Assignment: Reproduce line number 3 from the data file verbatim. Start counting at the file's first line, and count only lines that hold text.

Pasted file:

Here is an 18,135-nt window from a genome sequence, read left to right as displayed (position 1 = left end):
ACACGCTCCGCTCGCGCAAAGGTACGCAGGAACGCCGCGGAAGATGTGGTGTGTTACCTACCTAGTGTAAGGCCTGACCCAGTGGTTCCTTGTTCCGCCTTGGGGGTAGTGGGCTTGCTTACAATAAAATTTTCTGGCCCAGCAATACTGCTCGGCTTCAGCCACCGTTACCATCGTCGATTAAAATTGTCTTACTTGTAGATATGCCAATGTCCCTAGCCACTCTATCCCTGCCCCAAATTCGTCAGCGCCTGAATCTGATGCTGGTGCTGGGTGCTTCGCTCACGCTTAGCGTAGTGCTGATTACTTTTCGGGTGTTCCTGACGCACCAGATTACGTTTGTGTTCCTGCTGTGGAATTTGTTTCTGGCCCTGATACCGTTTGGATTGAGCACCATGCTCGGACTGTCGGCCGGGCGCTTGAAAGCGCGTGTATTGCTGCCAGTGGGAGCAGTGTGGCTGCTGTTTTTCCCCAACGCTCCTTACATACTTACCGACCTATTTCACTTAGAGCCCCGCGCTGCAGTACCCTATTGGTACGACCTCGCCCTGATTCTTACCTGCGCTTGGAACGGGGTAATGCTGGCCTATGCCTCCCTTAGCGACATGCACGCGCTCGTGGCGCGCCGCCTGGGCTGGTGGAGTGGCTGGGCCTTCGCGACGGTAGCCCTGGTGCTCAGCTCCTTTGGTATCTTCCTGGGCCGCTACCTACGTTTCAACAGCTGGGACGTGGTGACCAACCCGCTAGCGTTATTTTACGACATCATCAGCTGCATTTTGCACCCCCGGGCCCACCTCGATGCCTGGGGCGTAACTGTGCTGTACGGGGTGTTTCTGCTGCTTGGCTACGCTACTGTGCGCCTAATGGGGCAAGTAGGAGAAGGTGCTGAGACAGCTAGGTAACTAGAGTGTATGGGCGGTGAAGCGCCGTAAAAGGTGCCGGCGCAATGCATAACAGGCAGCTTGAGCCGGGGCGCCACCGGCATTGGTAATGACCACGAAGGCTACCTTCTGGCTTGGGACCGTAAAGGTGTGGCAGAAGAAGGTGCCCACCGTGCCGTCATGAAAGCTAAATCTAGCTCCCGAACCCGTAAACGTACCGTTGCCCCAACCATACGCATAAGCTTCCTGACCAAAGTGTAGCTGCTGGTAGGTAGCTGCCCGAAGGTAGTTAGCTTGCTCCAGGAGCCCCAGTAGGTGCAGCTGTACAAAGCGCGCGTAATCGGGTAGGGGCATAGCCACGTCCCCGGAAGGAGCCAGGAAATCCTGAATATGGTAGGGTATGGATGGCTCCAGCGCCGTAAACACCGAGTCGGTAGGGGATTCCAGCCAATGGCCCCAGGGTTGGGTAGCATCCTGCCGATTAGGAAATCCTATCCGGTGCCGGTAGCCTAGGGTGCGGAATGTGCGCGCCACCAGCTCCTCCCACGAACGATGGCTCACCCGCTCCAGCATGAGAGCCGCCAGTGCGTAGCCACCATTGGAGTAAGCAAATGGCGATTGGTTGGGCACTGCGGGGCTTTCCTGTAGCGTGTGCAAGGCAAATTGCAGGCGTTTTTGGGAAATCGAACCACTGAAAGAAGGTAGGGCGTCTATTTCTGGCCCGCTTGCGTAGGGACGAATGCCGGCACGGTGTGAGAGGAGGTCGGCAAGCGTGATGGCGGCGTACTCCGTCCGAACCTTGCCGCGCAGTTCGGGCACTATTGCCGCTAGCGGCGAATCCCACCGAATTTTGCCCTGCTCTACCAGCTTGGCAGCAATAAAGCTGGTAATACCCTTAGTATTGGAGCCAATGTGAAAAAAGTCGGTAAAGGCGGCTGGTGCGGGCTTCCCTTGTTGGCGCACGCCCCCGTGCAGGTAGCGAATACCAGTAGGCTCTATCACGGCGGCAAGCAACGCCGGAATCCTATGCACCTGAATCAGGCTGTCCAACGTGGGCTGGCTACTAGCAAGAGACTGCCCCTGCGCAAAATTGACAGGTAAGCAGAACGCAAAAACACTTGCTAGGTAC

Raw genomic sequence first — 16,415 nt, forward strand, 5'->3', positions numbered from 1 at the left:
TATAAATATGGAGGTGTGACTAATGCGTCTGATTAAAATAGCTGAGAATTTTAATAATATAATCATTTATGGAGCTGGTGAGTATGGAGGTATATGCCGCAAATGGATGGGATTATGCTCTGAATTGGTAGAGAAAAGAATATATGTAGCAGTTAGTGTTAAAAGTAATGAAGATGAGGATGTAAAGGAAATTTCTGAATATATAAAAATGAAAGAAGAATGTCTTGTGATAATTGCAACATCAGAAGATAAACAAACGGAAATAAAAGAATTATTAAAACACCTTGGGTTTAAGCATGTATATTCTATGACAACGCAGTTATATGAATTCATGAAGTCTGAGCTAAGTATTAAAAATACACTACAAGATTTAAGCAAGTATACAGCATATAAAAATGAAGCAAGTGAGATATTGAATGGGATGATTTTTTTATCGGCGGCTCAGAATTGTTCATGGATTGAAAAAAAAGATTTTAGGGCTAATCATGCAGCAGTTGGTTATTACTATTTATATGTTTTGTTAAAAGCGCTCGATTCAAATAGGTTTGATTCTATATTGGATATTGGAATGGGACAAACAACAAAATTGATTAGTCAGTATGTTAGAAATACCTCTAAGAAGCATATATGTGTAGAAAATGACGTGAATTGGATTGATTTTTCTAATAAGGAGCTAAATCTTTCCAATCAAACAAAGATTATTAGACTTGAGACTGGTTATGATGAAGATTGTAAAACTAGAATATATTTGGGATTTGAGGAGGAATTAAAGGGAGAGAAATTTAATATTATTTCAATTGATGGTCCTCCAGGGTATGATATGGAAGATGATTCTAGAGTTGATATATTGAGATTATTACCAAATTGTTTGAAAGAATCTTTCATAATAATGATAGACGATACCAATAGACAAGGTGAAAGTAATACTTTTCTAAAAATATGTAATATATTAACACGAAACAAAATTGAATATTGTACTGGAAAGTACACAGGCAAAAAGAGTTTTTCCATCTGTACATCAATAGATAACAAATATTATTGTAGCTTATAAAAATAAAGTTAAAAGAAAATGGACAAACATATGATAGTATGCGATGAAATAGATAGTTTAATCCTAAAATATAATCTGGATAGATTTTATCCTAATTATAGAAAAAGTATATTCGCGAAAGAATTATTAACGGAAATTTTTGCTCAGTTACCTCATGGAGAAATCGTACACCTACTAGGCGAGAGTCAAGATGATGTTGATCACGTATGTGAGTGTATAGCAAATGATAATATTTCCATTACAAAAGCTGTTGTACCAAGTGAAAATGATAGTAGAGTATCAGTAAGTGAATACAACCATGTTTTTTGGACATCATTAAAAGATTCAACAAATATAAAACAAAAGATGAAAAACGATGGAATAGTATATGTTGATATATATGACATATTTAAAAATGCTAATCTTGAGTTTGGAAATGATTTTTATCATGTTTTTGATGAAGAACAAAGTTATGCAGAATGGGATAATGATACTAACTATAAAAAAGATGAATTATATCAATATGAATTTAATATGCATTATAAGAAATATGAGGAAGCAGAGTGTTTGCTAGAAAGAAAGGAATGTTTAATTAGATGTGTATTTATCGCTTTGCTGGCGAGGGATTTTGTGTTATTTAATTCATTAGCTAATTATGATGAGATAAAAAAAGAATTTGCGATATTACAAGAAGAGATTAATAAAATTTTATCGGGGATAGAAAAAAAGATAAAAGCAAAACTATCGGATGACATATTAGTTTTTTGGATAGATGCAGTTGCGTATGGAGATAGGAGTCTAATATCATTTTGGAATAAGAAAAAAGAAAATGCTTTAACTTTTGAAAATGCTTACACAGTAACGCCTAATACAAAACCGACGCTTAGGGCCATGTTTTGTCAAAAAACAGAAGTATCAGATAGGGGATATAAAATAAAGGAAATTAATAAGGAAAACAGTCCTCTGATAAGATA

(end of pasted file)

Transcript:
Raw genomic sequence first — 16,415 nt, forward strand, 5'->3', positions numbered from 1 at the left: